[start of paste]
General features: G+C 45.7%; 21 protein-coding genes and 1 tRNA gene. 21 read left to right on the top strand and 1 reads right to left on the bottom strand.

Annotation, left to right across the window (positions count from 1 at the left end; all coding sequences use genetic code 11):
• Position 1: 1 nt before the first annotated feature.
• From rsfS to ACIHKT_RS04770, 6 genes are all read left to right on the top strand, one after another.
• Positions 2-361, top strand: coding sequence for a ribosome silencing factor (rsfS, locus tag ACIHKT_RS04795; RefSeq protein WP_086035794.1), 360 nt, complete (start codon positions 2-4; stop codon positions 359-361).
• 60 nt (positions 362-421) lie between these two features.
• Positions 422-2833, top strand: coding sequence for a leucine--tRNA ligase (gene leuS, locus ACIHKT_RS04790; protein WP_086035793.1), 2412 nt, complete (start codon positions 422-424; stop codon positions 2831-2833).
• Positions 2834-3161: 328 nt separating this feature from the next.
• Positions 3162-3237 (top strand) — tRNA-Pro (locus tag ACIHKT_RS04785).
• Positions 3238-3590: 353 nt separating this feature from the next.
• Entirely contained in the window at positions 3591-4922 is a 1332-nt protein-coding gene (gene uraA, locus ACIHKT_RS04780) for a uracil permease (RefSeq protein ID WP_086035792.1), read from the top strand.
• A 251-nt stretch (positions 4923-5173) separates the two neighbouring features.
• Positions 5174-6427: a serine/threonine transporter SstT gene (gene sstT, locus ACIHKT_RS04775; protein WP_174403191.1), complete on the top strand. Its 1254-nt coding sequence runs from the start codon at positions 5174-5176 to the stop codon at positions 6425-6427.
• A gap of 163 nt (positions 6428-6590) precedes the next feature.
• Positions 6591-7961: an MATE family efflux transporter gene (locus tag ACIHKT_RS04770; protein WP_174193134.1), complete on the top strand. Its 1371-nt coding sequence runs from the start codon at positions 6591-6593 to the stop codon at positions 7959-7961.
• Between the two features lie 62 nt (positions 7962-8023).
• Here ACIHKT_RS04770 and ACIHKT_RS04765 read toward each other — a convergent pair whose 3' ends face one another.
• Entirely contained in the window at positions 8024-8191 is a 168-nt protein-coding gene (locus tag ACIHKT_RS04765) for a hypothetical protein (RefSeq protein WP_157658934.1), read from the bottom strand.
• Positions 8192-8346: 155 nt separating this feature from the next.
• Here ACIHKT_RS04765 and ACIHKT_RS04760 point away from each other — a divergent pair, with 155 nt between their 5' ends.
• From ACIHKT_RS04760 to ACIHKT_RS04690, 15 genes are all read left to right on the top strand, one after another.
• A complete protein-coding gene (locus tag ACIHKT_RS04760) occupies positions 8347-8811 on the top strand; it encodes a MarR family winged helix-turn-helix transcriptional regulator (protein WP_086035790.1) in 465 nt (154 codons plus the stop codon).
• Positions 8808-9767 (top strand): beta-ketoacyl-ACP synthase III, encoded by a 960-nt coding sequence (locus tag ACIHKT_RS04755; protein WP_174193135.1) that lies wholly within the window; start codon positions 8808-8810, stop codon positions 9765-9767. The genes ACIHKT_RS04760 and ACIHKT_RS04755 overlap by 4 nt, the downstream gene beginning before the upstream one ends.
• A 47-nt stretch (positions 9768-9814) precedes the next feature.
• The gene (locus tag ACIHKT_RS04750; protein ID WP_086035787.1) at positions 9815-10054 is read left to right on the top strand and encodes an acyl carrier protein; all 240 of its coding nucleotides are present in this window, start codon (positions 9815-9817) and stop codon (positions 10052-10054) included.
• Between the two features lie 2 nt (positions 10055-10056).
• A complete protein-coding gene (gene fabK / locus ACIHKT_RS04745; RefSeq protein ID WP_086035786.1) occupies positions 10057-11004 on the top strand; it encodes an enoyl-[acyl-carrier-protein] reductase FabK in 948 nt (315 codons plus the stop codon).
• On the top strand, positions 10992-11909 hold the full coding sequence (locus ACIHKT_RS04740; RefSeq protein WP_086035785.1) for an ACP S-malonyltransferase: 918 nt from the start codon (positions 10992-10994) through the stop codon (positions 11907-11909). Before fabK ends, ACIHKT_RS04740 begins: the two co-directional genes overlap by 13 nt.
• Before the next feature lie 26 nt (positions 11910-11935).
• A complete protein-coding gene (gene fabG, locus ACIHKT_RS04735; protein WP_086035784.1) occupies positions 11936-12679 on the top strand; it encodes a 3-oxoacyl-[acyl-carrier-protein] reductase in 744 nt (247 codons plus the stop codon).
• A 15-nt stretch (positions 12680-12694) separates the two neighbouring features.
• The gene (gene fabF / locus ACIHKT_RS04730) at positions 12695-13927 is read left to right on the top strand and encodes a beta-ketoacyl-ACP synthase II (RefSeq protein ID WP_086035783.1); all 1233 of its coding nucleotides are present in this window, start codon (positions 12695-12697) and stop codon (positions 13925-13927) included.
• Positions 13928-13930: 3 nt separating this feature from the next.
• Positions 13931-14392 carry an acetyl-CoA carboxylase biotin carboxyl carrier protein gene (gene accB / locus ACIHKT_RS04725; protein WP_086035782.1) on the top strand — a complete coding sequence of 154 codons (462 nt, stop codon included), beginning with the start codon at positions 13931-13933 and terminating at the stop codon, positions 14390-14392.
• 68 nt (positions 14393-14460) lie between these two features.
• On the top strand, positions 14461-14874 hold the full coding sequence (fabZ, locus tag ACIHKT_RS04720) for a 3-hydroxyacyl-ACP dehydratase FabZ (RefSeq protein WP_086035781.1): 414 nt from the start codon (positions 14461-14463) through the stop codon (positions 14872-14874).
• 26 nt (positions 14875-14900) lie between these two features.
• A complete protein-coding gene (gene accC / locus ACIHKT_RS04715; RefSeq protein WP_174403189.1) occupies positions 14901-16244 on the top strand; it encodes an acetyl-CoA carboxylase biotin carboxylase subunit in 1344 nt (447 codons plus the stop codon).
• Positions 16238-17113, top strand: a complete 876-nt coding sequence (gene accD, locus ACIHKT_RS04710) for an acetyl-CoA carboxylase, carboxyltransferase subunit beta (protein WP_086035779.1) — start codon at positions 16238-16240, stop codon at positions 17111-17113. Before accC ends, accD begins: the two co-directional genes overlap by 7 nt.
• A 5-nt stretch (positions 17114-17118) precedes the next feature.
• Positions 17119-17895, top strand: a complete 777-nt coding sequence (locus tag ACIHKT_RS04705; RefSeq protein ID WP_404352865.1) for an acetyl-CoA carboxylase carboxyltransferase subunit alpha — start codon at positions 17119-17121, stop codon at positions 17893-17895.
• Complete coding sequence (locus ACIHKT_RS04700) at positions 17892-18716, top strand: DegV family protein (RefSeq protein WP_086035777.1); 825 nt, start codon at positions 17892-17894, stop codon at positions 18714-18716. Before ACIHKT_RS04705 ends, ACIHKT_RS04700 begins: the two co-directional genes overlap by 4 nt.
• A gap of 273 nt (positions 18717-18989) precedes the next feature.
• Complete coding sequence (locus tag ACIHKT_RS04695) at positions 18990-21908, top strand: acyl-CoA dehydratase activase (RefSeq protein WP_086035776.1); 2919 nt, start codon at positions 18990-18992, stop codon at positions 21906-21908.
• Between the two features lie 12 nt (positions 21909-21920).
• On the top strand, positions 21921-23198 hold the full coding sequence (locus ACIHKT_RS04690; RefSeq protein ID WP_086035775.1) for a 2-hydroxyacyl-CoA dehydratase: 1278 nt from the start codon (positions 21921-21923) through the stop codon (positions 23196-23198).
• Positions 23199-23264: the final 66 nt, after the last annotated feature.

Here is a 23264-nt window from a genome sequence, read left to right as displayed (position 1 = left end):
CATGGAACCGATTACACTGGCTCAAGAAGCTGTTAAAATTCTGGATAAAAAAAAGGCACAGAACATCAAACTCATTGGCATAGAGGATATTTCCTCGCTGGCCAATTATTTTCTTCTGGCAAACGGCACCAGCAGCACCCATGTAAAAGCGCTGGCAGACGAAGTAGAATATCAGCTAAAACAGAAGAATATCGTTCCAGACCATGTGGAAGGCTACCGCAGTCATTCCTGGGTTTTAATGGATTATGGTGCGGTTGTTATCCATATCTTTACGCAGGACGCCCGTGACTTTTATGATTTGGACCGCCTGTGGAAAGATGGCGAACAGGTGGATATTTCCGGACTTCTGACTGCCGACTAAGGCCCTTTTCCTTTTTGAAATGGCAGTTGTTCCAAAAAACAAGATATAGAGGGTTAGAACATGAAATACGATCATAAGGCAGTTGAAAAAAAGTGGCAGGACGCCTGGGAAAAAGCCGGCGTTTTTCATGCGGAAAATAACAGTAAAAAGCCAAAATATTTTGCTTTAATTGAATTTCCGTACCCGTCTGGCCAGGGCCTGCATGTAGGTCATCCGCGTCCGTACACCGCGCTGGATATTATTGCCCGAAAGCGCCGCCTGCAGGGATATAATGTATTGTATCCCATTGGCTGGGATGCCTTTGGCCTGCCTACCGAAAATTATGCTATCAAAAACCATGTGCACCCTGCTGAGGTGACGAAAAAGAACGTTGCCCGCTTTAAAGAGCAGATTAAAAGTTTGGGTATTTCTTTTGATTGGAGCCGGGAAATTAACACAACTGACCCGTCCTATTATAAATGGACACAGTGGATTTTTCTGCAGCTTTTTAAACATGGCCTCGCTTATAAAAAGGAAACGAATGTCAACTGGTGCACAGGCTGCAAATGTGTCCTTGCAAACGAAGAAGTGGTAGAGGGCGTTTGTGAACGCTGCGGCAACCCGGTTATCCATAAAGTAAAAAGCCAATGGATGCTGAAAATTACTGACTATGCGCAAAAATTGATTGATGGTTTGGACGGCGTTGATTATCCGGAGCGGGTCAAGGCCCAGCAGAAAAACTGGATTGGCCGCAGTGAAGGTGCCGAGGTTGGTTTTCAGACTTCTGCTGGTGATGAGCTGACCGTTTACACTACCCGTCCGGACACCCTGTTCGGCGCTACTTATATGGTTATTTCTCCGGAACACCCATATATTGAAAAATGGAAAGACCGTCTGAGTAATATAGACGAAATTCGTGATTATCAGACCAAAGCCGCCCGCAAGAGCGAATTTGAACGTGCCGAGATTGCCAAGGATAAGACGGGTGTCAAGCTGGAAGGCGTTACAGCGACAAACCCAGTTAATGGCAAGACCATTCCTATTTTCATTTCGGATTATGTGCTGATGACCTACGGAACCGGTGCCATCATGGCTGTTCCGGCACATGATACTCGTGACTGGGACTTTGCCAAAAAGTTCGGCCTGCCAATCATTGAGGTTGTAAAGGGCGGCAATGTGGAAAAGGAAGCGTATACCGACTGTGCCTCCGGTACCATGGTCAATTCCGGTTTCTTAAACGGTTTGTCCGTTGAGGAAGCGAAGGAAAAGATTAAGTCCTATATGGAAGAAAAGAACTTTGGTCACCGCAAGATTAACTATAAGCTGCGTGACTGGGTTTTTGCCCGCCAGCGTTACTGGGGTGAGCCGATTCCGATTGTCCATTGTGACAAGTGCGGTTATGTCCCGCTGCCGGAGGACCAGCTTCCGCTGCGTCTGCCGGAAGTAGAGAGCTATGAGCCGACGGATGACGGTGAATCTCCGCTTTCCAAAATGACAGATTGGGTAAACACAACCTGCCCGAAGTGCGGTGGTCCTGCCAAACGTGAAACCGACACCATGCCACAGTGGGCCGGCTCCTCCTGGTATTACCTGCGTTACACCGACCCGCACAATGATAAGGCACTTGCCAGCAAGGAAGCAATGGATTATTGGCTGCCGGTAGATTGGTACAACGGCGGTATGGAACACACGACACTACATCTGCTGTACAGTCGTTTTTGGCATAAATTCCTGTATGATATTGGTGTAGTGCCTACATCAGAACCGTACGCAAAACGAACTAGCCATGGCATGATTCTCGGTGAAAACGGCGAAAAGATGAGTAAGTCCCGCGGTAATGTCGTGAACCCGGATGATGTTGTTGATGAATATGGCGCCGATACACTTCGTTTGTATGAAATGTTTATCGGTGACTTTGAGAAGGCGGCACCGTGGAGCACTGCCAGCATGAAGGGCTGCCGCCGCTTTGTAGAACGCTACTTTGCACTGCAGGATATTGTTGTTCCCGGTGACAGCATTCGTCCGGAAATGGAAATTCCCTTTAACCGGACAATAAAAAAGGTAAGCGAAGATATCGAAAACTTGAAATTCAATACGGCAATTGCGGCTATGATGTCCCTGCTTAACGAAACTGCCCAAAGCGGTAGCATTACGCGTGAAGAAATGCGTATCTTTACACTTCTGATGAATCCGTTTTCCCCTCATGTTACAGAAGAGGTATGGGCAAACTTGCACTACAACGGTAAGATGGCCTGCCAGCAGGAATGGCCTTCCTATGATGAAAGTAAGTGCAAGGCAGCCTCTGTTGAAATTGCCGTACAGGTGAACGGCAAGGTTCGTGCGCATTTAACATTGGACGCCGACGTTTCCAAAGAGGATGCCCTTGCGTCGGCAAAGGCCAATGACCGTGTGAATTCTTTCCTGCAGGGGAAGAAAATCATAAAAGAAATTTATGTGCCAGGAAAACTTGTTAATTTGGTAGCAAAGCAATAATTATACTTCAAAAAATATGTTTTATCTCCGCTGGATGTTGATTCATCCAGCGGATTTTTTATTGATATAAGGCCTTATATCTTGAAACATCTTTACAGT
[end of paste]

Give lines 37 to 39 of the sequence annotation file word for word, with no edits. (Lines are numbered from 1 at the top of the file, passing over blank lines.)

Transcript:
• 26 nt (positions 14875-14900) lie between these two features.
• A complete protein-coding gene (gene accC / locus ACIHKT_RS04715; RefSeq protein WP_174403189.1) occupies positions 14901-16244 on the top strand; it encodes an acetyl-CoA carboxylase biotin carboxylase subunit in 1344 nt (447 codons plus the stop codon).
• Positions 16238-17113, top strand: a complete 876-nt coding sequence (gene accD, locus ACIHKT_RS04710) for an acetyl-CoA carboxylase, carboxyltransferase subunit beta (protein WP_086035779.1) — start codon at positions 16238-16240, stop codon at positions 17111-17113. Before accC ends, accD begins: the two co-directional genes overlap by 7 nt.